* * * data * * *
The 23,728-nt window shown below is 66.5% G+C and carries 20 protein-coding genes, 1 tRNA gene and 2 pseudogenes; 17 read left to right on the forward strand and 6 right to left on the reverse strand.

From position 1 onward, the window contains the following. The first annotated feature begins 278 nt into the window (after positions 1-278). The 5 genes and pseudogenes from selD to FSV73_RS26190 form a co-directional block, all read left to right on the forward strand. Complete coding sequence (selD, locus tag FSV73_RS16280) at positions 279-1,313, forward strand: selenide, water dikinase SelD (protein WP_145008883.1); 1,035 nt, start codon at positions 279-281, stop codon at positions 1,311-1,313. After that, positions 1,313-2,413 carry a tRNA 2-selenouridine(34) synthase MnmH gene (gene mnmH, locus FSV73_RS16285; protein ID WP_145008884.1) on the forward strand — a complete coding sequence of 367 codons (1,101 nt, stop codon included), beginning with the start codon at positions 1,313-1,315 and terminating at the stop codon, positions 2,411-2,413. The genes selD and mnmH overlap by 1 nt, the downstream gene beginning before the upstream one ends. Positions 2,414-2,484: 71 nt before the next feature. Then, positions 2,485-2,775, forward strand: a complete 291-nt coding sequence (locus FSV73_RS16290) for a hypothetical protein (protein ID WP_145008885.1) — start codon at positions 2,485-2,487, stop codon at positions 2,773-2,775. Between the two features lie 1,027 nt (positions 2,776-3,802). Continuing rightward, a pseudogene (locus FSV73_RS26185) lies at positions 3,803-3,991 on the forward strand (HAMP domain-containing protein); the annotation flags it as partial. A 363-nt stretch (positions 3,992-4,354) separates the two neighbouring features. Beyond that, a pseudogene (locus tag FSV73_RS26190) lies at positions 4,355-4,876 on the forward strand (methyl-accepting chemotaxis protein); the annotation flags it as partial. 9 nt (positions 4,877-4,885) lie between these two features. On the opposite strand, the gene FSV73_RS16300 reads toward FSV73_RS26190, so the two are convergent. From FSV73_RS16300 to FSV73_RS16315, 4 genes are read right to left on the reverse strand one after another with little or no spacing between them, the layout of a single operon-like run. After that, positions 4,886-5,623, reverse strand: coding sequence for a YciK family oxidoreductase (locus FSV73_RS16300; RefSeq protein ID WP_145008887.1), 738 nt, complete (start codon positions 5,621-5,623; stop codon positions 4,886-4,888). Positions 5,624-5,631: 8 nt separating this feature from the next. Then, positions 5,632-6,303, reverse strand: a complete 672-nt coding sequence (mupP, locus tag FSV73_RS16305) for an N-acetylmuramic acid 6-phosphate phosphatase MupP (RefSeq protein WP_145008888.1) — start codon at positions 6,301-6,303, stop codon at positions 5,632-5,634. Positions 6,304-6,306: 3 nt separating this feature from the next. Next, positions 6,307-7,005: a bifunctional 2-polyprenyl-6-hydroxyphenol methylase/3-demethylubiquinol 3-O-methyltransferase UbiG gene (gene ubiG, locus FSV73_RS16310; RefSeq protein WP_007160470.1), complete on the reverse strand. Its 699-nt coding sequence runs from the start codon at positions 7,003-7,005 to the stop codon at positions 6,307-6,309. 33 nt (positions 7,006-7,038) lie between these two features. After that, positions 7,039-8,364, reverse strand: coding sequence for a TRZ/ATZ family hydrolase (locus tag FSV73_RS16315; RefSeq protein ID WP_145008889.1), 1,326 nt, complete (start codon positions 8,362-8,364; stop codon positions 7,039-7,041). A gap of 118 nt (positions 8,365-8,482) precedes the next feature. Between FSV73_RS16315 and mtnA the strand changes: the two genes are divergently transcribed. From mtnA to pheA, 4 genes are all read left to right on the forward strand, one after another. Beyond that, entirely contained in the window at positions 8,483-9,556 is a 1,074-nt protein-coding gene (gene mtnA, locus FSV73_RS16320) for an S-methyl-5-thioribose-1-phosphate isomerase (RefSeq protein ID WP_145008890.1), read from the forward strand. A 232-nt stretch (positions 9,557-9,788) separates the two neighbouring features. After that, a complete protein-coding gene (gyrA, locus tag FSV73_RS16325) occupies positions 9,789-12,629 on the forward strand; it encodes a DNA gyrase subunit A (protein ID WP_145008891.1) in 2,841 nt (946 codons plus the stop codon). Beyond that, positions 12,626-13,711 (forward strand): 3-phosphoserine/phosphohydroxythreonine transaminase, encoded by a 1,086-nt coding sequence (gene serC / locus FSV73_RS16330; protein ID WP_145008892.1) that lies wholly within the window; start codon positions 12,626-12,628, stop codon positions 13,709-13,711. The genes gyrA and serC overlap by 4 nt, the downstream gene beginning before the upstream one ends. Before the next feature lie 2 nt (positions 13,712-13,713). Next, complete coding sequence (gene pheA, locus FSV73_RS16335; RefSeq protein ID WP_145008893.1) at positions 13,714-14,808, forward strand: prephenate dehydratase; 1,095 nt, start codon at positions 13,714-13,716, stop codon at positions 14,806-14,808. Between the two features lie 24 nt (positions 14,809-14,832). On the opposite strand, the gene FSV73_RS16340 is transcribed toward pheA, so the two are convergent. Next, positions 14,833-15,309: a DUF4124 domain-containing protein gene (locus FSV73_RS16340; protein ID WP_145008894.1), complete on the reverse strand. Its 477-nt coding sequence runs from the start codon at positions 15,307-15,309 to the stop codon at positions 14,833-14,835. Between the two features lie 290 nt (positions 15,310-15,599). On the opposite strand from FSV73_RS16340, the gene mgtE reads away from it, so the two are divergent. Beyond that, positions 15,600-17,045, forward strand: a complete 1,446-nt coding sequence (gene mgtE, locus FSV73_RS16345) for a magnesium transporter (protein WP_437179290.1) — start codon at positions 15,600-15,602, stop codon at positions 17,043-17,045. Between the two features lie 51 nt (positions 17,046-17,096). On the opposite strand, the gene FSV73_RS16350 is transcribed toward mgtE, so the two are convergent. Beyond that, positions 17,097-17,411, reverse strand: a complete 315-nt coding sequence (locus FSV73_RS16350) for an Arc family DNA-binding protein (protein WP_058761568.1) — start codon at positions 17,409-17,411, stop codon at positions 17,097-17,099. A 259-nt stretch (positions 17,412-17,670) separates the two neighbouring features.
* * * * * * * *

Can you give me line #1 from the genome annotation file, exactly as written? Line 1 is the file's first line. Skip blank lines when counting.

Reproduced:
The 23,728-nt window shown below is 66.5% G+C and carries 20 protein-coding genes, 1 tRNA gene and 2 pseudogenes; 17 read left to right on the forward strand and 6 right to left on the reverse strand.